The Permanent Way—Reports of Mr. Nicholas Wood and Mr. John Hawkshaw, 1838
In addition to the question of gauge, another important matter referred to the consideration of Mr. Wood and Mr. Hawkshaw was the construction of the permanent way.  On the Great Western a construction had been introduced by Mr. Brunel differing materially from that ordinarily used; and as defects had shown themselves after the opening of the railway, some anxiety was felt in reference to it by many of the shareholders.
The subject of the permanent way adopted on the Great Western Railway does not necessarily belong to the gauge question, and would, perhaps, have been more properly considered in the chapter on Mr. Brunel’s railway works; but, as a matter of fact, the controversy concerning it became so interwoven with that of the broad gauge, that in a historical account it would be difficult to separate them.
It appeared to Mr. Brunel that, with a view of applying the engine power to the greatest advantage, particularly in attaining high speed, more attention ought to be paid to the construction of the permanent way. He says, in a report dated February 1837:—
It appears to be frequently forgotten that although lofty embankments and deep cuttings, bridges, viaducts, and tunnels are all necessary for forming the level surface upon which the rails are to be laid, yet they are but the means for obtaining that end; and the ultimate object for which these great works are constructed, and for which the enormous expenses consequent upon them are incurred, consits merely of four level parallel lines, not above two inches wide, of a hard and smooth surface; and upon the degree of hardness, smoothness, and parallelism (which last has hitherto been very much neglected) of these four lines depend the speed and cost of transport, and in fact the whole result aimed at….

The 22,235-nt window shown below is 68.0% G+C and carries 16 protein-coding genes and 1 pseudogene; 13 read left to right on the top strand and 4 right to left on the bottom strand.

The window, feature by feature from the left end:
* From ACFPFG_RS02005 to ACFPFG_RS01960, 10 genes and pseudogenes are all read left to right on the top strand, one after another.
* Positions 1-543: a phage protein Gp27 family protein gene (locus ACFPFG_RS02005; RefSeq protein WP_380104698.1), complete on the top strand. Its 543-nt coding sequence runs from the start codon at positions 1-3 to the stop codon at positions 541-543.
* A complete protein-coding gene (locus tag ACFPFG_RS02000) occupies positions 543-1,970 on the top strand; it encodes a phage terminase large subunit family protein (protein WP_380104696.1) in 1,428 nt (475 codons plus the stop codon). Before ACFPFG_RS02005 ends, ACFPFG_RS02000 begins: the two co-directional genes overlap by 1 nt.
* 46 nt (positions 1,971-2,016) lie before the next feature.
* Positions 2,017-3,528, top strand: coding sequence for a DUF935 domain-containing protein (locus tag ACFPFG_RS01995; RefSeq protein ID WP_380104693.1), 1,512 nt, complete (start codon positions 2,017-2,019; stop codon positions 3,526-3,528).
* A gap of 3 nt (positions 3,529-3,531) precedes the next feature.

In forming all my plans I have looked to the perfection of the surface on which the carriages are to run, as the great and ultimate desideratum; and in the detail of construction of this last operation, without which all the previous labour is comparatively wasted, I have always contemplated introducing all the perfection of materials and workmanship of which it is capable.
With a view to improvement on this point, Mr. Brunel considered it would be advantageous if two important changes were made. He proposed, in the first place, to abolish the use of stone blocks for the rails to rest on, and to substitute timber; and, secondly, to apply the support uniformly and continuously along the whole length of the rails, instead of only at intervals.
The first of these changes, namely, the substitution of timber for stone, was not wholly new, for transverse wood sleepers were often used in exceptional situations; but it was the general opinion that stone, where it could be applied, formed the best support for the rails,  and the exclusive employment of timber was considered a great innovation.
The other principle, that of ‘continuous bearing,’ was similar to that of the old wooden and stone tramways; and, even as applied to iron rails it had been extensively used before, as Mr. Brunel mentions in his report of August 1838 (see Appendix I)